Our second article is “The U.S. and the 1945 Division of Korea: Mismanaging the ‘Big Decisions’” by Mark P. Barry. As World War II was drawing to a close, both the U.S. and the Soviets were expecting to have a role in Korea based on negotiations between Roosevelt and Stalin at Yalta and prior,  where the U.S., Russia, and China would jointly work to bring full liberation to Korea. After the U.S. dropped the first atomic bomb on Japan and Russia prepared to attack Japanese troops and occupy Korea, U.S. General George A. Lincoln and his staff settled upon the 38th Parallel as a minimum policy objective for U.S. forces. This became the line that has separated the Korean people ever since, except for short periods during the Korean War.

The division of Korea imposed two ideologically-opposed systems of rule on the once-homogeneous nation. One system pushed self-reliance and economic competition and the other pushed loyalty and subservience to the will of the ruler with no incentives for economic development. This division fostered such different levels of education and economic development  that many people in the South wonder whether political integration is now even desirable, yet culturally Koreans in both the North and South still believe they are one people.

Barry argues that the hasty, and almost accidental division of Korea caused by outside forces that had little knowledge of, or regard for, Korean culture obligates the U.S., Russia, and China to work to find a way to end the bitter rivalries, restore peace to the Korean peninsula, and to bring an end to the state of war that has formally existed despite the 1953 Armistice Agreement.
Our third article is “Universal Peace Through a Balance of Science and Religious/Cultural Practices” by Ganesh P. Pokhariyal. He has dedicated his article to Rev. Sun Myung Moon, the founder of the Professors World Peace Academy which publishes this journal (see “In Memoriam,” p. 87). From 1973 to 2000, Rev. Moon sponsored over 20 major International Conferences on the Unity of the Sciences (ICUS) with themes related to the topic of science and values and universal values. Pokhariyal attended several of these conferences and has been active in Professors World Peace Academy activities in Kenya.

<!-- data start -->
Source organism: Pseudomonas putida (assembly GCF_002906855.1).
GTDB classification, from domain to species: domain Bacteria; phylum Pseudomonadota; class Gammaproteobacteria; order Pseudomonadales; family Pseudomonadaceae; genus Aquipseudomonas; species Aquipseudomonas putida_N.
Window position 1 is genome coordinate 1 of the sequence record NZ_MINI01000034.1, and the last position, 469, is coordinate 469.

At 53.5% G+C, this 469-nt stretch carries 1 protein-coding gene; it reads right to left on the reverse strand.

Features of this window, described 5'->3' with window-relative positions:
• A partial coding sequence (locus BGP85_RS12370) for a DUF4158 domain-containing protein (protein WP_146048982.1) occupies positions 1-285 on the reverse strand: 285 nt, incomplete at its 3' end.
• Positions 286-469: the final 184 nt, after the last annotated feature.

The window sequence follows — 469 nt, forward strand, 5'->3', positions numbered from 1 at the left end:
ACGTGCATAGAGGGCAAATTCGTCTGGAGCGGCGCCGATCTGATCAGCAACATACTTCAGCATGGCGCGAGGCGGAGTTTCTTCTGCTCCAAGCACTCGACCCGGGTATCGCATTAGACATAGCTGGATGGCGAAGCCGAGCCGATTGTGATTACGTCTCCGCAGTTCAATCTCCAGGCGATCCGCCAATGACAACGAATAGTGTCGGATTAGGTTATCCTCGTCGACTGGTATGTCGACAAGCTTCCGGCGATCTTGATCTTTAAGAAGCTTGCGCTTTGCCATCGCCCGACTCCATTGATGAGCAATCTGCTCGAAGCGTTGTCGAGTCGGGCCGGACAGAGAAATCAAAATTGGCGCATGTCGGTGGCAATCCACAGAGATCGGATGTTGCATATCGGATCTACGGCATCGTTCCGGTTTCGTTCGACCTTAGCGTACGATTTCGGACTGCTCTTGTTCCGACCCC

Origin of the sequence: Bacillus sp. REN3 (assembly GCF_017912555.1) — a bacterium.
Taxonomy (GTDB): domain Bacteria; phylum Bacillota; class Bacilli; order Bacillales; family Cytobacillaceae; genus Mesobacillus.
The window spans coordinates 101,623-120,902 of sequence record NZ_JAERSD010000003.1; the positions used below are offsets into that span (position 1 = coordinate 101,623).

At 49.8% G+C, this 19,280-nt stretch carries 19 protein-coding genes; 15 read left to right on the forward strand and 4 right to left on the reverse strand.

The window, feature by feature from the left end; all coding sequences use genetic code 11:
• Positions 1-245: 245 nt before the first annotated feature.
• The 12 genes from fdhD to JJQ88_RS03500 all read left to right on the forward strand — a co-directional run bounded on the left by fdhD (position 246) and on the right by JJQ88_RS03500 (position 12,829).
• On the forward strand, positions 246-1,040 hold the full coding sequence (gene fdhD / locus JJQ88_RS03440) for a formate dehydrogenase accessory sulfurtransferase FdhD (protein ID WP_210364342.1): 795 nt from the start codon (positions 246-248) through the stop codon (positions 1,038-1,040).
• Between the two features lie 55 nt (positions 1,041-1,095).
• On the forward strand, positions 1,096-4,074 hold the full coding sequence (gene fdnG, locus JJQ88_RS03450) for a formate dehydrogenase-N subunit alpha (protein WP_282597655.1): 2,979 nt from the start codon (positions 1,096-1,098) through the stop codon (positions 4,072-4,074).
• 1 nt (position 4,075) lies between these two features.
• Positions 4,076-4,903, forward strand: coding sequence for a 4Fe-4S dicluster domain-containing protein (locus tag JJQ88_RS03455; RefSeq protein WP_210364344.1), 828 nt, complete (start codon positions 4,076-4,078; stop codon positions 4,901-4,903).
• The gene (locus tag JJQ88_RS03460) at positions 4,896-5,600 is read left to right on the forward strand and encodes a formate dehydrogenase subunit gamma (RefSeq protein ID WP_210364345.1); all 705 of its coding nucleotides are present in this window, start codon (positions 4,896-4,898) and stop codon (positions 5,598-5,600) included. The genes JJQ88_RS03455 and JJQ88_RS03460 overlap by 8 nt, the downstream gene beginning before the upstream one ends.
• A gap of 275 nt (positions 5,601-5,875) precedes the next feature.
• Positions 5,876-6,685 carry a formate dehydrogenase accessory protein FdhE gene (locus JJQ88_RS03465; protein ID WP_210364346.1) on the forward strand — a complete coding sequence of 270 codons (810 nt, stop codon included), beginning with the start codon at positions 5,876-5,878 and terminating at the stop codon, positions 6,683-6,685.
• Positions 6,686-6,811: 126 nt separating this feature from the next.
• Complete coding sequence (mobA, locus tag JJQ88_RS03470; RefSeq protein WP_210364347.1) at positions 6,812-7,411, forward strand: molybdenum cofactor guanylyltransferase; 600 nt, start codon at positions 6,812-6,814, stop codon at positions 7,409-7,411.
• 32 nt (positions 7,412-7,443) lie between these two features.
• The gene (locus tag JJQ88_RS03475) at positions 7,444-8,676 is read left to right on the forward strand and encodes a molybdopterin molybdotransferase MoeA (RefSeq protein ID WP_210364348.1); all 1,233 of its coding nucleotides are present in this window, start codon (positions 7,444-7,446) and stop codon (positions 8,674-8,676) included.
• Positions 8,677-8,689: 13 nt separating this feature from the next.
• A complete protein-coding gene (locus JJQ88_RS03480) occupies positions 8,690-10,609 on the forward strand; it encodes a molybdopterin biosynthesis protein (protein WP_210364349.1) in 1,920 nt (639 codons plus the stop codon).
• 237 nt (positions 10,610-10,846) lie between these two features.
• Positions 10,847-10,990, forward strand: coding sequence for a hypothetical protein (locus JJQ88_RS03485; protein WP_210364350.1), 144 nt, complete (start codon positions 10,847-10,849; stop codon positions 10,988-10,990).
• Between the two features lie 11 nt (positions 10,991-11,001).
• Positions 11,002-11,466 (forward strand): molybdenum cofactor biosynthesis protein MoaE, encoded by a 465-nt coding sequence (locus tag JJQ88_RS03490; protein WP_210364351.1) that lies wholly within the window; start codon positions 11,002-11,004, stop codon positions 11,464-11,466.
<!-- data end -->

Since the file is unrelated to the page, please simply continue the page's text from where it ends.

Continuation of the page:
Pokhariyal, a mathematician and physicist, asks us to look once again at natural law, a concept popular in the days of Montesquieu and the U.S. Founding Fathers that fell into disrepute with the rise of modern secularism in the West. Pokhariyal argues from his background in math and physics that in the post-modern world there is still  an important place for religion and mystical explanations for events that are not fully understood, even by science.

His attempt to provide a new balanced understanding of the roles and relationship between science and religion (or normative cultural values) refers to the idea that there are universal principles that apply to all societies as well as explanations that fill in the gaps in knowledge. He argues that scientists themselves often attempt to fill in the gaps with theories and hypotheses that are nothing short of mystical belief. From his standpoint as a mathematician, he sees in science the same type of arrogance in pushing a mystical belief as universal knowledge as is seen by the preceding religious theories that lacked as much knowledge about the universe.

A balanced approach to peace has to recognize both the cultural values that evolved historically to enable societies to flourish, as well as scientific discoveries that might either affirm or disconfirm some of our inherited beliefs. Like the left and right half of the brain each contribute to the whole consciousness of individuals, conventional norms and science each have a role to play in the integral cultural consciousness of a human society.


Leave a Reply

Your email address will not be published. Required fields are marked *

You may use these HTML tags and attributes: <a href="" title=""> <abbr title=""> <acronym title=""> <b> <blockquote cite=""> <cite> <code> <del datetime=""> <em> <i> <q cite=""> <strike> <strong>